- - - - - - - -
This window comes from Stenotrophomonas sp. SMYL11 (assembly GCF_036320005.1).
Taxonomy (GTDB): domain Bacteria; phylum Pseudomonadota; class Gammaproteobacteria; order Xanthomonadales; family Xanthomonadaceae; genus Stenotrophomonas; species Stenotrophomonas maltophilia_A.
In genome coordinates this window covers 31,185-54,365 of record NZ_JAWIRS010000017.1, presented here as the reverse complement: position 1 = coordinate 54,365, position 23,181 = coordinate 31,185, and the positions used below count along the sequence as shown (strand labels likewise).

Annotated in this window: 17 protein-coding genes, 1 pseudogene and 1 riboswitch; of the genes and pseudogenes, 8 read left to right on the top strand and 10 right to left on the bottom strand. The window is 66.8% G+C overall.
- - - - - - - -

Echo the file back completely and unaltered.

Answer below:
This window comes from Stenotrophomonas sp. SMYL11 (assembly GCF_036320005.1).
Taxonomy (GTDB): domain Bacteria; phylum Pseudomonadota; class Gammaproteobacteria; order Xanthomonadales; family Xanthomonadaceae; genus Stenotrophomonas; species Stenotrophomonas maltophilia_A.
In genome coordinates this window covers 31,185-54,365 of record NZ_JAWIRS010000017.1, presented here as the reverse complement: position 1 = coordinate 54,365, position 23,181 = coordinate 31,185, and the positions used below count along the sequence as shown (strand labels likewise).

Annotated in this window: 17 protein-coding genes, 1 pseudogene and 1 riboswitch; of the genes and pseudogenes, 8 read left to right on the top strand and 10 right to left on the bottom strand. The window is 66.8% G+C overall.